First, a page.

Leicester Central Library, Bishop St, Leicester LE1 6AA
Book Launch The Significance of a Dress, Emma Lee’s fourth collection of poetry. 7-9pm Leicester Central Library, Bishop Street, Leicester LE1 6AA. Free Entry, refreshments provided.
The publisher Arachne Press describes “The Significance of a Dress” as “Poems informed by, and immersed in politics. Whether investigating the lives of refugees, families or women in crisis, everything has a significance beyond the surface. Beautiful, hair-raising words and form, utterly from the heart.”
Poet and Editor S A Leavesley says, “Nothing is unimportant in The Significance of A Dress, where next year is not the future but a question. Each refugee, suffragette or shushed voice and narrative encompassed by the poems is personal and individual, yet simultaneously universal in its reach and significance. In ‘Dismantling The Jungle’, flames form “an echo of a former life”. This vivid collection is full of such flames and echoes. Whether it’s “Each dress hangs from a noose” (‘Bridal Dresses in Beirut’) or “Everything Abdel sees is smeared, despite his glasses” (Stories from The Jungle), Emma Lee’s focus is precise, poised and packs emotional punch. Her evocative imagery is reinforced by taut lines, striking juxtapositions and intimate, moving details. The Significance of A Dress is a beautiful, powerful and haunting collection.”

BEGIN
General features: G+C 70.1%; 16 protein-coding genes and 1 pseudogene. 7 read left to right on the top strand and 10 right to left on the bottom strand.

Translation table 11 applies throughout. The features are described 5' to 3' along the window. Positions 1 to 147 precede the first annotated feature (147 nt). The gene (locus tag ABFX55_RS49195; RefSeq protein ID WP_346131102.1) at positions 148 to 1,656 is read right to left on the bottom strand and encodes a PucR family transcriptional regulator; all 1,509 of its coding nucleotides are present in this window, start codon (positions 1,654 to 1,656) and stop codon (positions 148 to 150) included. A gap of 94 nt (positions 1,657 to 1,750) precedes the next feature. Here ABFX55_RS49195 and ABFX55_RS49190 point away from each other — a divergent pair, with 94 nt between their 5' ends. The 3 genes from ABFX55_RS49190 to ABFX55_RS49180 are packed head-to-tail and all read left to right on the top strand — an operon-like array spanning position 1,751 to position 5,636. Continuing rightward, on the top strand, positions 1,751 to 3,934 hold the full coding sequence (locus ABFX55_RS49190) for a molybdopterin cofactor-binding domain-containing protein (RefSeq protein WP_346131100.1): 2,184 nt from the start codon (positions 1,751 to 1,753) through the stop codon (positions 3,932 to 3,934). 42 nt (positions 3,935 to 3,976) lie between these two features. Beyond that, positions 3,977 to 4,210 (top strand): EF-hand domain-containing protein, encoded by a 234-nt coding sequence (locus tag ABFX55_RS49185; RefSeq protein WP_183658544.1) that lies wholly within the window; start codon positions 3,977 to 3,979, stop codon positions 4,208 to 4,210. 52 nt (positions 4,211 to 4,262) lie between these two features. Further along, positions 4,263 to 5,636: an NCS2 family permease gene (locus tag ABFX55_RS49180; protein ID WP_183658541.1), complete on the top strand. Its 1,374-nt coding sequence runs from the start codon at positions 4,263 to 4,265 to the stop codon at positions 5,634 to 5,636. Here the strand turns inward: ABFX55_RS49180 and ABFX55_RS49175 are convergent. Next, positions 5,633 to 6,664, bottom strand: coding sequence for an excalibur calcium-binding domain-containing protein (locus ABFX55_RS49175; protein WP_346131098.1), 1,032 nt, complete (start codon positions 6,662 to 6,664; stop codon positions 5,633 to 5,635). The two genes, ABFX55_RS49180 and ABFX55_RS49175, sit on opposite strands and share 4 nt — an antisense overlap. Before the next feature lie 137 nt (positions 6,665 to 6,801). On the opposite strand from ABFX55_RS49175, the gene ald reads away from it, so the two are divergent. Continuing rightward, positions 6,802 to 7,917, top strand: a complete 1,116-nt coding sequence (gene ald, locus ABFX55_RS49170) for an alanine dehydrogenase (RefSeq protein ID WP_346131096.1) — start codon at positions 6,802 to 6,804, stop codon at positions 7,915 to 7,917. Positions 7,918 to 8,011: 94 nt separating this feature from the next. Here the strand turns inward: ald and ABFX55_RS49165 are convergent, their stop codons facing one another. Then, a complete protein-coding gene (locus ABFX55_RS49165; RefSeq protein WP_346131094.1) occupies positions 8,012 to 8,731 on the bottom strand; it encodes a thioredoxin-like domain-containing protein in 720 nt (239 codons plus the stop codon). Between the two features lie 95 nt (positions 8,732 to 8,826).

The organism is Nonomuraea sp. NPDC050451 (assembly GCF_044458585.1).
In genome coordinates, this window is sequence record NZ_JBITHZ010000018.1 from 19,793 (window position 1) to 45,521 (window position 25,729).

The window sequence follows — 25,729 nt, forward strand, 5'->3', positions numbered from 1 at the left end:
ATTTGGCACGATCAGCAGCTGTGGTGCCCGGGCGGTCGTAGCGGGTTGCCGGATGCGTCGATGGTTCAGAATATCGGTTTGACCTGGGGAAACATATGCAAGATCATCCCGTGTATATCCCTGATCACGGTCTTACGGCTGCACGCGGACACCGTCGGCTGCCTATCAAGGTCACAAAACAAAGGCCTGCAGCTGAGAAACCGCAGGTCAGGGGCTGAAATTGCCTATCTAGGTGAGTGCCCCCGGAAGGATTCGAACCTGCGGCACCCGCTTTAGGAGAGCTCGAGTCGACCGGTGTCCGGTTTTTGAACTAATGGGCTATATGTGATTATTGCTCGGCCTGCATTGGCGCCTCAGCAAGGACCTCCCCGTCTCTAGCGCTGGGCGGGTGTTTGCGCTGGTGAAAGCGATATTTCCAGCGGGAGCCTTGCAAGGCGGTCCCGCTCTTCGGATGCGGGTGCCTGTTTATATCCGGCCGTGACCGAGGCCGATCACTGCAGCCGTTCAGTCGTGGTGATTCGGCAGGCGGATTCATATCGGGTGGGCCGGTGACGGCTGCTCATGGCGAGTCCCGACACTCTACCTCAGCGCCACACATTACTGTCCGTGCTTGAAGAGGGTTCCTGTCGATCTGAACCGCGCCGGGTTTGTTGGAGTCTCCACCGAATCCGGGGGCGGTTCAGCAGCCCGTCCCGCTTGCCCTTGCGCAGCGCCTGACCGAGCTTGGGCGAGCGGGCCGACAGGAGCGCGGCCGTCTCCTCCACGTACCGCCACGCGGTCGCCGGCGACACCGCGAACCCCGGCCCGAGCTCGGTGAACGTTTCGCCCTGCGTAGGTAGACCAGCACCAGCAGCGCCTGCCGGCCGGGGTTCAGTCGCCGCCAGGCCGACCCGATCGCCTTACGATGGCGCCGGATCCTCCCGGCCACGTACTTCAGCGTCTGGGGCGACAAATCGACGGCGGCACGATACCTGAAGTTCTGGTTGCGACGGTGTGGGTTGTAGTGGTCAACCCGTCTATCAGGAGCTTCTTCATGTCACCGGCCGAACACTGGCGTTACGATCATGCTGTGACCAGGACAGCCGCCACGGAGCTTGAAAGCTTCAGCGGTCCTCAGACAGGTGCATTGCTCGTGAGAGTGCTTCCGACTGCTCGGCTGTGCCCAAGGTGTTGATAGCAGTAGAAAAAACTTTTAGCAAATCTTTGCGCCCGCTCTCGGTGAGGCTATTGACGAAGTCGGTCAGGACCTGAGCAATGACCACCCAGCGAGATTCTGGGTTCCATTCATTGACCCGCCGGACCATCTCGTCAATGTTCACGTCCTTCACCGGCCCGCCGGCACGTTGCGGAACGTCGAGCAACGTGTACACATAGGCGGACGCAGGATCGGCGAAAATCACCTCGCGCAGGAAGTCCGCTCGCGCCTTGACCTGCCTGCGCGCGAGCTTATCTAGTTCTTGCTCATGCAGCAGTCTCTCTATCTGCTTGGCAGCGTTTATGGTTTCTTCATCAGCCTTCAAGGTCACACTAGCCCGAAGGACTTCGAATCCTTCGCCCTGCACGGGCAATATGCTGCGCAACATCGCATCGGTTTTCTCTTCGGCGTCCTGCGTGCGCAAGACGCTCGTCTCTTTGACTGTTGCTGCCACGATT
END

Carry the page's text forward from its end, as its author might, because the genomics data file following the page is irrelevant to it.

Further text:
Dr James Fountain, poet and reviewer says, “From the title page of The Significance of a Dress, Emma Lee cleverly fashions a feminist metaphor for #MeToo into uncompromising forms. These include the terrible symbol of bridal dresses hung from nooses in Beirut, signifying rapists absolved of their crimes through marrying their victims, a figure walking home in the UK uncertain whether she is safe from rape after a recent attack in the area, and further victims of rape and domestic abuse. The reader is never let go, with head dunked into the murky waters of domestic life until forced to accept Lee’s compelling argument of a grossly unequal world. The poet does this with immense skill in versification, giving her audience no option but to pay attention. This is daring, well-imagined poetry with global scope, giving voice to women from myriad backgrounds and cultures. It goes far beyond the boundaries of #MeToo, arguing the world has become one of disturbing realm of sexual inequality, in an atmosphere of constant threat. Lee’s collection addresses unfairness, advocating for those who have been denied the ability to speak for themselves.”
Emma Lee’s previous publications are “Ghosts in the Desert” (Indigo Dreams Publishing, 2015), “Mimicking a Snowdrop” (Thynks Press, 2014) and “Yellow Torchlight and the Blues” (Original Plus, 2004). She is Reviews Editor for The Blue Nib poetry magazine and also writes reviews for other poetry magazines and on her blog. She is a Treasurer of Leicester Writers’ Club and lives in Leicestershire.